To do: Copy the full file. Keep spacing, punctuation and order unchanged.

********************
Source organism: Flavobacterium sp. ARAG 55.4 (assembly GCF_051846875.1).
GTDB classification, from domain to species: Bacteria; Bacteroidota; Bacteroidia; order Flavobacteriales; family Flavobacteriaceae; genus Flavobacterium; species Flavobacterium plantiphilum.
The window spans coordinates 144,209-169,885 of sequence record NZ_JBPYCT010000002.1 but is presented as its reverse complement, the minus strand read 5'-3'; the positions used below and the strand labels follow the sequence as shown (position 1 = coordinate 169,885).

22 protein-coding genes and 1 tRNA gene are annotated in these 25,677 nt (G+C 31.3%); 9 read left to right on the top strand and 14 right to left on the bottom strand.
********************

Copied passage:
Source organism: Flavobacterium sp. ARAG 55.4 (assembly GCF_051846875.1).
GTDB classification, from domain to species: Bacteria; Bacteroidota; Bacteroidia; order Flavobacteriales; family Flavobacteriaceae; genus Flavobacterium; species Flavobacterium plantiphilum.
The window spans coordinates 144,209-169,885 of sequence record NZ_JBPYCT010000002.1 but is presented as its reverse complement, the minus strand read 5'-3'; the positions used below and the strand labels follow the sequence as shown (position 1 = coordinate 169,885).

22 protein-coding genes and 1 tRNA gene are annotated in these 25,677 nt (G+C 31.3%); 9 read left to right on the top strand and 14 right to left on the bottom strand.